Shine On, Harvest Moon!

One of nature’s most beautiful sights — a full moon. Photo by D. Arlene Bonnett

One balmy evening this fall, my friends and I were sitting outside enjoying a bonfire, when the Harvest Moon became the topic of conversation. Everyone has heard about Harvest Moons, but no one had an answer when I asked, “What exactly is a Harvest Moon? Is it larger or brighter than a normal full moon?” — so I decided to check things out.

By most accounts, the official Harvest Moon is the full moon which appears closest to the autumn equinox. This year, the autumn equinox came on Sept. 22. The full moon in September appeared on the 5th and October’s was also on the 5th. The October moon was closer to the equinox, so it was dubbed the Harvest Moon for 2017. A Harvest Moon hadn’t appeared in October for close to a decade, so I hope you got to enjoy it.

Now for one of the other questions, “Is the Harvest Moon bigger than a normal full moon?” The answer to that is “not necessarily.” According to Deborah Byrd in an Oct. 5 post for “Astronomy Essentials” on, because of the elliptical path of the moon in September and October of this year, the full moons in those months weren’t really that close to the earth. I also read that the moon’s size in the sky only changes by a minuscule amount between lunar cycles anyways. So, if those moons looked bigger to you this year, then your eyes were playing tricks on you. It’s called the “moon illusion.”

When I googled “moon illusion,” I was surprised at what I found in an article written by Nadia Drake, a science journalist who writes the National Geographic blog “No Place Like Home.” When we see a huge moon on the horizon, which appears to shrink in size as it climbs in the night sky, the phenomenon is called “moon illusion” and has been perplexing scientists forever. Why it happens has been argued since the fourth century BC. Aristotle thought the Earth’s atmosphere could be responsible for enlarging the moon’s image, much like an object submerged in water appears bigger than it actually is. In the 11th century, Arab mathematician Ibn Al-Haythan came up with a theory that suggested the size difference we see is related to how our brain perceives distance and then adjusts an object’s size to match. Some modern psychologists feel this phenomenon is just a trick of your imagination – things are not always as they seem to be. Drake says, “The truth is, no one yet agrees about what’s going on.” Maybe it’s lunar trickery.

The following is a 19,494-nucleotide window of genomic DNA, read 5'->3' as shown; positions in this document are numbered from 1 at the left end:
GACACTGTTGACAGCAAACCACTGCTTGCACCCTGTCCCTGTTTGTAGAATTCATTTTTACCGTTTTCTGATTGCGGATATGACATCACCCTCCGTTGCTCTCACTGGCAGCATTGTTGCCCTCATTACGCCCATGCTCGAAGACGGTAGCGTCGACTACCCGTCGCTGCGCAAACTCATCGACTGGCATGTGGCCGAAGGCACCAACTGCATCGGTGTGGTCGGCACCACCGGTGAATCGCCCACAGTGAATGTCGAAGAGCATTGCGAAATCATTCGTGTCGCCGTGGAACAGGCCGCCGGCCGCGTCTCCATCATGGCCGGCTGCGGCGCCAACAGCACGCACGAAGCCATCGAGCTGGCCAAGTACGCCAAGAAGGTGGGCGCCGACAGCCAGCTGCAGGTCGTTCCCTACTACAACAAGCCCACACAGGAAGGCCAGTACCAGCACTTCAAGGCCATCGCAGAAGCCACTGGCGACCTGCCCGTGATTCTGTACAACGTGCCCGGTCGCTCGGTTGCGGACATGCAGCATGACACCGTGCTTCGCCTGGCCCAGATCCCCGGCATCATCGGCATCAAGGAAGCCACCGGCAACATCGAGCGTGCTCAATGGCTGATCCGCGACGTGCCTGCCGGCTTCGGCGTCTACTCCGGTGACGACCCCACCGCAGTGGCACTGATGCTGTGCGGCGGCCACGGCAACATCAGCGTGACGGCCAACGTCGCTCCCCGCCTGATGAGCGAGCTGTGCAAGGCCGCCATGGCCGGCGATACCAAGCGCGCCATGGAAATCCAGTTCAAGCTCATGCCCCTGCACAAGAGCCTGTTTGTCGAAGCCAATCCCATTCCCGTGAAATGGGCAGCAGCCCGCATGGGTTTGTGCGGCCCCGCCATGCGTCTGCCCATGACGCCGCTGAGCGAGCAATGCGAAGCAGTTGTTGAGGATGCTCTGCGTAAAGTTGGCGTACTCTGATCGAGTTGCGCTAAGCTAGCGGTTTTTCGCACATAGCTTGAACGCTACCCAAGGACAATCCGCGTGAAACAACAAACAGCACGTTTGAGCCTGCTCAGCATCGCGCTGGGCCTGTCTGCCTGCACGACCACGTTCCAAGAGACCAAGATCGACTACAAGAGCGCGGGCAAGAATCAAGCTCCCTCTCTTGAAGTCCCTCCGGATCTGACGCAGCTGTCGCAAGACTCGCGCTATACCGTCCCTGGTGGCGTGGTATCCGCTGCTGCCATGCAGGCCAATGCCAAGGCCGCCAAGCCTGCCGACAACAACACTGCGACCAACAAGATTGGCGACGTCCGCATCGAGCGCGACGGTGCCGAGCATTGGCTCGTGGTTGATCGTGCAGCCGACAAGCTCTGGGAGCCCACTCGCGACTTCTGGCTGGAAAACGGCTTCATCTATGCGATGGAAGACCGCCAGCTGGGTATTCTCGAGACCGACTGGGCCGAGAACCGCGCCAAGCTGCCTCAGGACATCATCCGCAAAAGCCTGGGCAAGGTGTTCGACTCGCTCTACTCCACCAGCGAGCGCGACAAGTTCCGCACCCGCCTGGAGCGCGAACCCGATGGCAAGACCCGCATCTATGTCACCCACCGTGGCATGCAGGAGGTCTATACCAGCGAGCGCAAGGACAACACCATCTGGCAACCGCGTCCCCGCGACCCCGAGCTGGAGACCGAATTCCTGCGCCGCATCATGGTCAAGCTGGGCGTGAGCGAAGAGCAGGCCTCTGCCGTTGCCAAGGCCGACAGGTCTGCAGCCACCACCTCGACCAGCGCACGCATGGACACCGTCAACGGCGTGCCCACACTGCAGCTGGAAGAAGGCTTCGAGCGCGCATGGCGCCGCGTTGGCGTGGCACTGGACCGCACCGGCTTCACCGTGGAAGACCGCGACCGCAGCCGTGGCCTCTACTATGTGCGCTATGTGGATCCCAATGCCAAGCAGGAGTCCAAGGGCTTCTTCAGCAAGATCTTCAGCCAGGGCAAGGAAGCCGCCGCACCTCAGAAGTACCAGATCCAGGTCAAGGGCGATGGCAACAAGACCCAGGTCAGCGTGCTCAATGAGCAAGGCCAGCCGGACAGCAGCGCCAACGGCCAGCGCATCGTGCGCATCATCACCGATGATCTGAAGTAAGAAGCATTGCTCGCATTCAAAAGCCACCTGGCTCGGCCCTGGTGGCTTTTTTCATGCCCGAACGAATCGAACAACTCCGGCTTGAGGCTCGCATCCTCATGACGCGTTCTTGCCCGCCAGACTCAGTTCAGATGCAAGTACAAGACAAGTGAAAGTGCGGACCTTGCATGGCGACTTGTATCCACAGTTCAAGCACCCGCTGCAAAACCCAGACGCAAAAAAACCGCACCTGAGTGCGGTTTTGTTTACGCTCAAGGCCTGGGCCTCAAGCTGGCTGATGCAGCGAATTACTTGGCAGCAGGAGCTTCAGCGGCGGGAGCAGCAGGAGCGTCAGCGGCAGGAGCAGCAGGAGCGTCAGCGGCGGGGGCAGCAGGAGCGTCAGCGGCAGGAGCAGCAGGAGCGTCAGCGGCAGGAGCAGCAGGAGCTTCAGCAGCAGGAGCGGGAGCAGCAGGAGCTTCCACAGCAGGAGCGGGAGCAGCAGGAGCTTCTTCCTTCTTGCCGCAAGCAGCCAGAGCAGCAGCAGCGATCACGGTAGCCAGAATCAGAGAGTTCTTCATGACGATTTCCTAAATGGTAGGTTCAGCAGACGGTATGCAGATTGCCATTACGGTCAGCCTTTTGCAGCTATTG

So, if the Harvest Moon isn’t really bigger than normal, other than in our minds, why do we think it might be brighter? Byrd says that “the orange color of a moon near the horizon is a true physical effect.” It has to do with the thickness of the atmosphere and the way it scatters blue light but allows red light pass through. A moon near the horizon takes on a hue which can be yellow, orange or red. Along with that fact, in September and October, the moon rises just shortly after sunset several nights in a row, leaving us with no long stretches of darkness. Because of this, we experience several “nearly” full moons close to the time we are looking for the Harvest Moon, and they all seem brighter. These illuminated nights used to give farmers more time to gather their crops, thus the name “Harvest Moon.”

Hmm, Science and Folk Lore — so intertwined and so fascinating! Can you imagine primitive people trying to make sense out of their world? Here we are, thousands of years later with tons of modern technology, and we are still trying to find answers that elude us. I think I’ll just sit back and enjoy the night, so shine on Harvest Moon! See you on the trails!

Susan M. Songster Weaver is retired teacher, nature lover and longtime CWC volunteer and supporter. The Chautauqua Watershed Conservancy is a local not-for-profit organization that is dedicated to preserving and enhancing the water quality, scenic beauty and ecological health of the lakes, streams, wetlands and watersheds of the Chautauqua region. For more information, call 664-2166 or visit or